stluciatimes, caribbean, caribbeannews, stlucia, saintlucia, stlucianews, saintlucianews, stluciatimesnews, saintluciatimes, stlucianewsonline, saintlucianewsonline, st lucia news online, stlucia news online, loop news, loopnewsbarbados

spot_img

World Drug Day Report Highlights Spike In Drug Use, Trafficking

spot_img

The UN agency tackling crime and drug abuse (UNODC) released its annual World Drug Report on Wednesday warning that there are now nearly 300 million users globally, alongside an increase in trafficking.

The International Day against Drug Abuse and Illicit Trafficking, or World Drug Day, is commemorated every year on June 26 and aims to increase action in achieving a drug-free world.

This year’s campaign recognises that “effective drug policies must be rooted in science, research, full respect for human rights, compassion, and a deep understanding of the social, economic, and health implications of drug use”.

Ghada Waly, Executive Director of UNODC, said that providing evidence-based treatment and support to all those affected by drug use is needed, “while targeting the illicit drug market and investing much more in prevention”.

New threat from nitazenes

In the decade to 2022, the number of people using illicit drugs increased to 292 million, the UNODC report says.

It noted that most users worldwide consume cannabis – 228 million people – while 60 million people worldwide consume opioids, 30 million people use amphetamines, 23 million use cocaine and 20 million take ecstasy.

Further, UNODC found that there was an increase in overdose deaths following the emergence of nitazenes – a group of synthetic opioids potentially more dangerous than fentanyl – in several high-income countries.

Trafficking in the Triangle

The drug report noted that traffickers in the Golden Triangle, a region in Southeast Asia, have found ways to integrate themselves into other illegal markets, such as wildlife trafficking, financial fraud, and illegal resource extraction.

“Displaced, poor and migrant communities” bear the brunt of this criminal activity and on occasion are forced to engage in opium farming or illegal resource extraction for their survival; this can lead to civilians becoming drug users or fall into debt at the mercy of crime groups.

Environmental fallout

These illegal crimes contribute to environmental degradation via deforestation, toxic waste dumping and chemical contamination.

“Drug production, trafficking, and use continue to exacerbate instability and inequality, while causing untold harm to people’s health, safety and well-being,” UNODC’s Ms. Waly said.
Cocaine surge and cannabis legalisation
In 2022, cocaine production hit a record high with 2,757 tons produced – a 20 per cent increase from 2021.

The increase in supply and demand of the product was accompanied by a surge of violence in nations along the supply chain, especially in Ecuador and Caribbean countries. There was also a spike in health problems within some destination countries in Western and Central Europe.

Similarly, harmful usage of cannabis surged as the product was legalized across Canada, Uruguay, and 27 jurisdictions in the United States, much of which was laced with high-THC (delta9-tetrahydrocannabinol) content – which is believed to be the main ingredient behind the psychoactive effect of the drug.

This led to an increase in the rate of attempted suicides among regular cannabis users in Canada and the US.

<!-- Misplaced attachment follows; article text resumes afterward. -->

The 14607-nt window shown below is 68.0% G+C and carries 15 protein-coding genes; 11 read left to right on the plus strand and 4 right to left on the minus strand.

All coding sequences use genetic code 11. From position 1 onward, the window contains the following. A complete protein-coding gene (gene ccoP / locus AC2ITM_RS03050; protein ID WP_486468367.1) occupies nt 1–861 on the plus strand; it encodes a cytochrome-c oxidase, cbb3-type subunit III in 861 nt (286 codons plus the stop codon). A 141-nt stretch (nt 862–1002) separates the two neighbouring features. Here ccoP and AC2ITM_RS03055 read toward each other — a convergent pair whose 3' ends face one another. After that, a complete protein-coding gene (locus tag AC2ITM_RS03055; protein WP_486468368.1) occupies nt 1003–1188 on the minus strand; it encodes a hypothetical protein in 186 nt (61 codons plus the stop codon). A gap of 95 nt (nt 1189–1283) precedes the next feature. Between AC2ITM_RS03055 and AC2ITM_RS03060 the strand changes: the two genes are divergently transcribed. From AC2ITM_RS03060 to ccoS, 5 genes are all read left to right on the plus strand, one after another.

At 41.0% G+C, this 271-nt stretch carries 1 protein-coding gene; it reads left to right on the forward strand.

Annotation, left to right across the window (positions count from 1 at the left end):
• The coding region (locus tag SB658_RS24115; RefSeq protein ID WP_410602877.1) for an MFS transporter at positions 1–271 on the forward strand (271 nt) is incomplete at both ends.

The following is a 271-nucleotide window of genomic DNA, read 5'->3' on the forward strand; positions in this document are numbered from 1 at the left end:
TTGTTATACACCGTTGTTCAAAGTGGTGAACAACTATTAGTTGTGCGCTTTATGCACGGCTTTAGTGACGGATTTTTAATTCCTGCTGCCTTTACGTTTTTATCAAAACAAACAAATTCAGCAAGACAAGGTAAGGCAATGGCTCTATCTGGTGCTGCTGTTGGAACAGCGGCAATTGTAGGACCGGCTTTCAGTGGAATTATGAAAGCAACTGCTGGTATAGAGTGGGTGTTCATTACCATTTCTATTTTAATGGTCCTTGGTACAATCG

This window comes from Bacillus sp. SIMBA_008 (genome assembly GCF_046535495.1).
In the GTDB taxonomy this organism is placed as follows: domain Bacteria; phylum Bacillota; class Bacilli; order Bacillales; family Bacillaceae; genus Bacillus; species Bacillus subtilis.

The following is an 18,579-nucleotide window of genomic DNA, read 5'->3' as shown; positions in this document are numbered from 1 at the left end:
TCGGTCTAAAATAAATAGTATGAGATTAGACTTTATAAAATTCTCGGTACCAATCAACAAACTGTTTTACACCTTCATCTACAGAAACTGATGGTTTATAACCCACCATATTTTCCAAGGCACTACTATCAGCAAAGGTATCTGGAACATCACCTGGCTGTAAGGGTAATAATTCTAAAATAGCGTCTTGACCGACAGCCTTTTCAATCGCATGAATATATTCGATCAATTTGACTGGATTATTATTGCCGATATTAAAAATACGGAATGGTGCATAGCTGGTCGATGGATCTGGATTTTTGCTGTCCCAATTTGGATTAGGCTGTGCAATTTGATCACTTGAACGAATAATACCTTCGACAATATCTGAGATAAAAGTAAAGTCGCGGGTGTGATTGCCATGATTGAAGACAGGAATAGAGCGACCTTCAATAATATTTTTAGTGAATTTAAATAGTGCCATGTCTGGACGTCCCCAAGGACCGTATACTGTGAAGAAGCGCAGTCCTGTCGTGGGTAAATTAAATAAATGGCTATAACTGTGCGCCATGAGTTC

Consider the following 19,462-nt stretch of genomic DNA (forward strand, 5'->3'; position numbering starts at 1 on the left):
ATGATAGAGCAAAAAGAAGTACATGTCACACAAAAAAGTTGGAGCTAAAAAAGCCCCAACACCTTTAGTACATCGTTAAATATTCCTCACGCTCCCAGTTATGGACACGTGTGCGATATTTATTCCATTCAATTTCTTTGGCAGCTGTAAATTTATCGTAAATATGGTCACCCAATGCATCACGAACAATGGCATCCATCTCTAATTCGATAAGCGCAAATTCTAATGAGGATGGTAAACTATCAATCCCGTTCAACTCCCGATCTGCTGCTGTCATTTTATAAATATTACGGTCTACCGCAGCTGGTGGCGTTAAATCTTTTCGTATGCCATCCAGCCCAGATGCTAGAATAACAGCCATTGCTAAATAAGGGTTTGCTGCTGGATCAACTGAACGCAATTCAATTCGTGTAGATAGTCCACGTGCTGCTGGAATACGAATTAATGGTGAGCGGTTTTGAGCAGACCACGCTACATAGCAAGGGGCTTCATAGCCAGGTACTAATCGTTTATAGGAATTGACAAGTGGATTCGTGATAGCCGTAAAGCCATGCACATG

The hope for World Drug Day

The UNODC report highlights that the “right to health is an internationally recognized human right that belongs to all human beings, regardless of a person’s drug use status or whether a person is imprisoned, detained or incarcerated”.

UNODC’s calls for governments, organizations and communities to collaborate on establishing evidence-based plans that will fight against drug trafficking and organized crime.

The agency also hopes communities will assist in “fostering resilience against drug use and promoting community-led solutions”.

SOURCE: UN News

Any third-party or user posts, comments, replies, and third-party entries published on the St. Lucia Times website (https://stluciatimes.com) in no way convey the thoughts, sentiments or intents of St. Lucia Times, the author of any said article or post, the website, or the business. St. Lucia Times is not responsible or liable for, and does not endorse, any comments or replies posted by users and third parties, and especially the content therein and whether it is accurate. St. Lucia Times reserves the right to remove, screen, edit, or reinstate content posted by third parties on this website or any other online platform owned by St. Lucia Times (this includes the said user posts, comments, replies, and third-party entries) at our sole discretion for any reason or no reason, and without notice to you, or any user. For example, we may remove a comment or reply if we believe it violates any part of the St. Lucia Criminal Code, particularly section 313 which pertains to the offence of Libel. Except as required by law, we have no obligation to retain or provide you with copies of any content you as a user may post, or any other post or reply made by any third-party on this website or any other online platform owned by St. Lucia Times. All third-parties and users agree that this is a public forum, and we do not guarantee any confidentiality with respect to any content you as a user may post, or any other post or reply made by any third-party on this website. Any posts made and information disclosed by you is at your own risk.

LEAVE A REPLY

Please enter your comment!
Please enter your name here

TRENDING

Subscribe to our St. Lucia Times Newsletter

Get our headlines emailed to you every day.

Share via
Send this to a friend